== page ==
Europe’s Climate Chief says Positive Progress by Nations towards Global Deal on CO2 astonished Him
Miguel Arias Cañete, climate change chief of Europe, is happy with the way nations are dealing with carbon dioxide emissions. The chief said the positive progress by about 149 countries towards a global deal on carbon dioxide has astonished him.
In an interview with BBC News, Cañete said even six months ago he did not know governments will show such commitments towards CO2 global deal. According to him, nations are showing their commitments by announcing their plans to curb carbon emissions ahead of the Paris climate summit next month.
He said nations are doing well, but their pledges had not yet reached the level required to tackle dangerous global warming. There are some nations which produce about 90% of global emissions, and they have pledged to curb emission, as per Cañete. "If we compare it with the Kyoto Protocol - the first time we tried an international agreement to help global warming - there were only 35 countries and they covered less than 14% of emissions", he added.
Cañete said the greatest thing is that nations are volunteering their own action plans, instead of UN to impose targets. The nations are trying, but that's not enough, according to the chief. He said if governments did not take steps to curb global emissions, temperature would have raised between 3.8 and 4.7C. Current commitments by carton emitting nations have achieved about 3C maximum, and it should be considered as a big step, Cañete said.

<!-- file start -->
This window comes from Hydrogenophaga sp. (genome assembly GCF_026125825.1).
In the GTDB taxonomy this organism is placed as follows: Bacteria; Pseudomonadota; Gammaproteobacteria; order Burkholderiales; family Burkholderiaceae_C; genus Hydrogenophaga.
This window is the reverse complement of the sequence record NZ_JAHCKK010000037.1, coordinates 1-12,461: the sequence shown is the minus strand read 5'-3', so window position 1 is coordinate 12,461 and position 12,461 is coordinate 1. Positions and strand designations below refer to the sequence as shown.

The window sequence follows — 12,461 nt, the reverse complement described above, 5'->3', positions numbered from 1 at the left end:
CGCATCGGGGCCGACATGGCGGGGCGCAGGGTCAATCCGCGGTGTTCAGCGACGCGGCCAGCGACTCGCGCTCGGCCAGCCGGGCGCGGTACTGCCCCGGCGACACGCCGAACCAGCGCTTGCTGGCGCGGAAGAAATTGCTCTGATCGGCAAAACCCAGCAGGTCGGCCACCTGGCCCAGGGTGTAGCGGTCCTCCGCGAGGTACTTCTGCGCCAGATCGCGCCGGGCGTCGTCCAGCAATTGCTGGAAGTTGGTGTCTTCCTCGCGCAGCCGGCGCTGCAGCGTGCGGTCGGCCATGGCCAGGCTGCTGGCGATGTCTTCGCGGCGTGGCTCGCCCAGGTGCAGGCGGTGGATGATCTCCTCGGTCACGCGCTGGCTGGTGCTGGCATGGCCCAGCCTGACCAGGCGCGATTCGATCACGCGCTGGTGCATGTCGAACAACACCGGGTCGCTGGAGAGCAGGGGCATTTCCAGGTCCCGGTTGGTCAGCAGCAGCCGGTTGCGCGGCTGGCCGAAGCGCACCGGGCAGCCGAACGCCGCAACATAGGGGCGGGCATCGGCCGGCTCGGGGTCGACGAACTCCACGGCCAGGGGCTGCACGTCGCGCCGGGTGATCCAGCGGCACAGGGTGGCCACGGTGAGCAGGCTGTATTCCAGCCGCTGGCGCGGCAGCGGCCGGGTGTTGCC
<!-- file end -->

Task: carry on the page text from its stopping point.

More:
"It's quite astounding. The most important things is that the commitments are not only figures or targets - it shows countries are developing climate policies in a very comprehensive way."
"There is no complacency - but we if we had kept on going with business as usual (ever-rising carbon emissions), global temperature would have raised between 3.8 and 4.7C," he said.
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